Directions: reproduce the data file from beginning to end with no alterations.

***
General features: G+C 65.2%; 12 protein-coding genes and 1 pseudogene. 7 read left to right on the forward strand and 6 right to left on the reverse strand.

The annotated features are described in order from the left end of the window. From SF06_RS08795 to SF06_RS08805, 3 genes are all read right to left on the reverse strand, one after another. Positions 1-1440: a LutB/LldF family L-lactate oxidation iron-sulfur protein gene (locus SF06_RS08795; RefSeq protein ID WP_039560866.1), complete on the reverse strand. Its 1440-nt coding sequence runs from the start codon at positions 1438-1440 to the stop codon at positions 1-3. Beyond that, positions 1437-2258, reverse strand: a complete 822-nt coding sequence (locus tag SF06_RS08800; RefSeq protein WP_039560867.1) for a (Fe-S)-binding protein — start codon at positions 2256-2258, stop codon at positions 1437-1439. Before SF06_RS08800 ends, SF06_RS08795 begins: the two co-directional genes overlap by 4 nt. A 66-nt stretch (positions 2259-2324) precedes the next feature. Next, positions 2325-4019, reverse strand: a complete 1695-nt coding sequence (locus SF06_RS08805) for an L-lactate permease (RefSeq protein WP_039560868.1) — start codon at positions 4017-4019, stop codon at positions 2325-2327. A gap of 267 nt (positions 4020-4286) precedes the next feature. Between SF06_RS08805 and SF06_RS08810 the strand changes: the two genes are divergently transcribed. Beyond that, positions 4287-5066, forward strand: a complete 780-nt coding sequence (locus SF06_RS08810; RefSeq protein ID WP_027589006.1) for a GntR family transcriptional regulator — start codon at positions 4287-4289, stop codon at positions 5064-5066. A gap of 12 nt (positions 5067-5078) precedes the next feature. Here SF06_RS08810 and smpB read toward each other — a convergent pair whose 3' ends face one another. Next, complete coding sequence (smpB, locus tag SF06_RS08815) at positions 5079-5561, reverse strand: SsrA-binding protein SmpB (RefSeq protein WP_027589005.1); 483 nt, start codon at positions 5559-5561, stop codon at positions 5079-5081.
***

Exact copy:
General features: G+C 65.2%; 12 protein-coding genes and 1 pseudogene. 7 read left to right on the forward strand and 6 right to left on the reverse strand.

The annotated features are described in order from the left end of the window. From SF06_RS08795 to SF06_RS08805, 3 genes are all read right to left on the reverse strand, one after another. Positions 1-1440: a LutB/LldF family L-lactate oxidation iron-sulfur protein gene (locus SF06_RS08795; RefSeq protein ID WP_039560866.1), complete on the reverse strand. Its 1440-nt coding sequence runs from the start codon at positions 1438-1440 to the stop codon at positions 1-3. Beyond that, positions 1437-2258, reverse strand: a complete 822-nt coding sequence (locus tag SF06_RS08800; RefSeq protein WP_039560867.1) for a (Fe-S)-binding protein — start codon at positions 2256-2258, stop codon at positions 1437-1439. Before SF06_RS08800 ends, SF06_RS08795 begins: the two co-directional genes overlap by 4 nt. A 66-nt stretch (positions 2259-2324) precedes the next feature. Next, positions 2325-4019, reverse strand: a complete 1695-nt coding sequence (locus SF06_RS08805) for an L-lactate permease (RefSeq protein WP_039560868.1) — start codon at positions 4017-4019, stop codon at positions 2325-2327. A gap of 267 nt (positions 4020-4286) precedes the next feature. Between SF06_RS08805 and SF06_RS08810 the strand changes: the two genes are divergently transcribed. Beyond that, positions 4287-5066, forward strand: a complete 780-nt coding sequence (locus SF06_RS08810; RefSeq protein ID WP_027589006.1) for a GntR family transcriptional regulator — start codon at positions 4287-4289, stop codon at positions 5064-5066. A gap of 12 nt (positions 5067-5078) precedes the next feature. Here SF06_RS08810 and smpB read toward each other — a convergent pair whose 3' ends face one another. Next, complete coding sequence (smpB, locus tag SF06_RS08815) at positions 5079-5561, reverse strand: SsrA-binding protein SmpB (RefSeq protein WP_027589005.1); 483 nt, start codon at positions 5559-5561, stop codon at positions 5079-5081.